Discernment of Spirits Week 1: What is it?

(Homily for Twenty-Second Sunday of Ordinary Time Year B)

Message: It's not enough to simply be spiritual. There are spirits and there are spirits. What spirit impels you?

Last week we concluded a five-part series on Dimensions of the Eucharist. The final dimension is freedom - the ability to intentionally choose. Jesus asks us to make a choice. His words are poignant, "Will you also leave me?" We can decide to stay with Jesus or leave him.

That choice can happen dramatically - in a single moment: by repenting or, God forbid, by committing mortal sin. But we don't make that choice in a vacuum. Every day we make hundreds of decisions, small and large - and each choice brings us closer to Jesus or separates us from him. Many of you ask, How can I know if my choice is the right one? That is a darn good questions and that's what I want to address in this new series: Discernment of Spirits.*

In this first homily I want to explain what discernment of spirit means. To lead into the subject, I begin with a verse from St. James: "Religion that is pure and undefiled...is this: to care for orphans and widows in their affliction and to keep oneself unstained by the world."

For St. James religion means something positive. So it has been for centuries. When I was young a popular song had this verse: "If religion were a thing that money could buy, the rich would live and poor would die." Religion referred to something valuable - a way of relating to God and other people.

That positive view of religion has changed - especially since the 9-11 attacks on the Twin Towers and the Pentagon. Instead of seeing that horror as a result of misguided and perverted religion, pundits blame religion itself. Many people say, "I am not religious, but I am spiritual."**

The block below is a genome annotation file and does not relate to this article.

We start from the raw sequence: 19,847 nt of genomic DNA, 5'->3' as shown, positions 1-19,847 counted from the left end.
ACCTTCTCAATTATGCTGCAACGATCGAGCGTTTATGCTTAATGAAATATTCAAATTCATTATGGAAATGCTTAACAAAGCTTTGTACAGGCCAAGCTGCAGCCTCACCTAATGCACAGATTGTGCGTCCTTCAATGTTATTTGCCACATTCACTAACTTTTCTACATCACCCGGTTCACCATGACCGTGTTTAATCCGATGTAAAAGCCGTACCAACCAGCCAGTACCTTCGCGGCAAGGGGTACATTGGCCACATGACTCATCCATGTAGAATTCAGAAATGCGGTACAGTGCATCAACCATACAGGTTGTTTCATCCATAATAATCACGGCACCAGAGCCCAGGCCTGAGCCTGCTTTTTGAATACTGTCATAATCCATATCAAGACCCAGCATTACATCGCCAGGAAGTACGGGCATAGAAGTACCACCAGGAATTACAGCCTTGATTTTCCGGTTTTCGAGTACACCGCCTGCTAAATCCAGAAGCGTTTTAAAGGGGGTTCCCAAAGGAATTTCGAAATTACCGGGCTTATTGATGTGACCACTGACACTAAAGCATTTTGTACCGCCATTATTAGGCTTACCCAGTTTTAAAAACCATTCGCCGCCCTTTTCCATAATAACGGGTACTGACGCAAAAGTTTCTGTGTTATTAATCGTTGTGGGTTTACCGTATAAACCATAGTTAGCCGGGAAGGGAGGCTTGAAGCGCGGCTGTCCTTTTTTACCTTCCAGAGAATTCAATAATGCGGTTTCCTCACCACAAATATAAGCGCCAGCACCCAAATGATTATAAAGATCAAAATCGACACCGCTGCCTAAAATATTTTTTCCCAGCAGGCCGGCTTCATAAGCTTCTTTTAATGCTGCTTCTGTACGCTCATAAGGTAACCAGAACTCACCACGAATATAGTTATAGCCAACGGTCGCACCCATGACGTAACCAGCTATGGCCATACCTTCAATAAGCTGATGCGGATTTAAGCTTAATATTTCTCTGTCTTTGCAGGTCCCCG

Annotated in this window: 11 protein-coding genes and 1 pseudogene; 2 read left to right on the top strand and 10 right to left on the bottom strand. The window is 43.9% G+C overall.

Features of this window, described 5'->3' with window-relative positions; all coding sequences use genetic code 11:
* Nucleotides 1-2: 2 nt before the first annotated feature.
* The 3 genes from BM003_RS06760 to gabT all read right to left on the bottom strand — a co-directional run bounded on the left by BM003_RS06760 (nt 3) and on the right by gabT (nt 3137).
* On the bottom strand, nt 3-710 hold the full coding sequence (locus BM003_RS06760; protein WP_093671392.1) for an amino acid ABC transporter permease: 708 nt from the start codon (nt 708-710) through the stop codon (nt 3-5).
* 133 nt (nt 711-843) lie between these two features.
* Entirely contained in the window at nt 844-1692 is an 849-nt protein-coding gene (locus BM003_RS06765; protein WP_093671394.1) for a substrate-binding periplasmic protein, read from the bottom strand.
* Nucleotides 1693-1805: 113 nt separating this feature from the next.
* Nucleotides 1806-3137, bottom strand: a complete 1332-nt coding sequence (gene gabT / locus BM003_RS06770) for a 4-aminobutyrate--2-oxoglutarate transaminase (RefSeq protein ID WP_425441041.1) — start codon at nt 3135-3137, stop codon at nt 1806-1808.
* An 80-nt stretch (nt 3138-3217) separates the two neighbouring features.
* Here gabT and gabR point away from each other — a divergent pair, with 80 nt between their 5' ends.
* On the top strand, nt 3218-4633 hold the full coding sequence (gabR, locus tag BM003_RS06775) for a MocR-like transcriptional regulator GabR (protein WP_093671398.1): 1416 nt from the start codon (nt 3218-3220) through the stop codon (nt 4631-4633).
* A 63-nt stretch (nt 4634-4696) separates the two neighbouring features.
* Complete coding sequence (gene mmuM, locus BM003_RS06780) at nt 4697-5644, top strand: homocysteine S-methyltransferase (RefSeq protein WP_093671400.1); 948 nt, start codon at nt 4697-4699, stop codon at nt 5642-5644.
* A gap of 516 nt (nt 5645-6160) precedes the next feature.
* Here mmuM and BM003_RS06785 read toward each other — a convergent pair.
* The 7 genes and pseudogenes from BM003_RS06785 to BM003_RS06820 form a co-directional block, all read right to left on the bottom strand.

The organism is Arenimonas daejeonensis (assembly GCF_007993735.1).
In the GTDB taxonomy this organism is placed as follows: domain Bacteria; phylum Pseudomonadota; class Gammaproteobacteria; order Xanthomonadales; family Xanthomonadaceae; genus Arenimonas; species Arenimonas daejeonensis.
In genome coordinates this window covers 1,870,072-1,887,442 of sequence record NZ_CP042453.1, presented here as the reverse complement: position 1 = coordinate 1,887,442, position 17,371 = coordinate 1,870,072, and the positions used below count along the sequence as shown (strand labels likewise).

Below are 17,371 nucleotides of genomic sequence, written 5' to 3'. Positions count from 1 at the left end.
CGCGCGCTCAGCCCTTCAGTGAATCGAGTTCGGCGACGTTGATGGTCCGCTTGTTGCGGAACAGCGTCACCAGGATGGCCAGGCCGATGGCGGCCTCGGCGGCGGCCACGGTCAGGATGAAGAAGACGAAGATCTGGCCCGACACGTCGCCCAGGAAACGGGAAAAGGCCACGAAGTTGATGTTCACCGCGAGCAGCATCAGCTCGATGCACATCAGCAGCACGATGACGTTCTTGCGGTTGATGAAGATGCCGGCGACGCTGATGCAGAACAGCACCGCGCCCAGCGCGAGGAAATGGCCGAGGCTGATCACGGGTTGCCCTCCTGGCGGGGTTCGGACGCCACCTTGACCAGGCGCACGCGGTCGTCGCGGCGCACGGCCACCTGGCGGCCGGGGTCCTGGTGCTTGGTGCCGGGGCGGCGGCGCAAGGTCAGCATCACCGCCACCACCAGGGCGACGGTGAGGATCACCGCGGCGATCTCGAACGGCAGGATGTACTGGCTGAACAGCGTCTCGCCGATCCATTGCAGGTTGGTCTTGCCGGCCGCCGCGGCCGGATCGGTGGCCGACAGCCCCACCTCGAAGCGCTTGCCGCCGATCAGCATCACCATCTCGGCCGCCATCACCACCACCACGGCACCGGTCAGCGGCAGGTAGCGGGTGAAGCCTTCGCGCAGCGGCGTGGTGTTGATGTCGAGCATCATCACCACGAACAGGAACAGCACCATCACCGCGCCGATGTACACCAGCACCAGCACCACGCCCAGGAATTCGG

Okay, but that leads to a further question: If you are spiritual, good, but which spirit are you following? In addition to your spirit, there are other spirits: Good spirits (the Holy Spirit and the angels) and there are evil spirits (the devil and all the demons). Which spirit impels you - the good spirit or the evil spirit?

Jesus emphasizes that a person can look fine on the outside, but within - decay, corruption, defilement. Defilement, he says, means: "evil thoughts, unchastity, theft, murder, adultery, greed, malice, deceit, licentiousness, envy, blasphemy, arrogance, folly."

As you can see from that list, usually it's obvious if someone is following the evil spirit. As they say, it's not rocket science. You know what you are up to. Let me offer a simple test: Those things you criticize in others, how do you know them so well? I won't mention what upsets me most about other people, but you know, when I point a finger at someone, three point back at me.

Usually we can sense how evil spirits attack and mislead us - although sometimes it gets murky. Jesus mentions "human traditions" - things that people do without really knowing why. If someone asks, we say, "Well, we always do it that way." Sometimes the traditions are innocent, yet they can form barriers between us and God - and other people.

Traditions at times become obstacles, but they also bring blessings. Jesus himself observes traditions - for example, the annual Passover Feast. He gathers his disciples for a sacred meal - with precise traditional formula - and in that context he institutes a new tradition - the Eucharist. He says, "Do this in memory of me." At the Last Supper Jesus established a tradition that he wants to last until the end of time.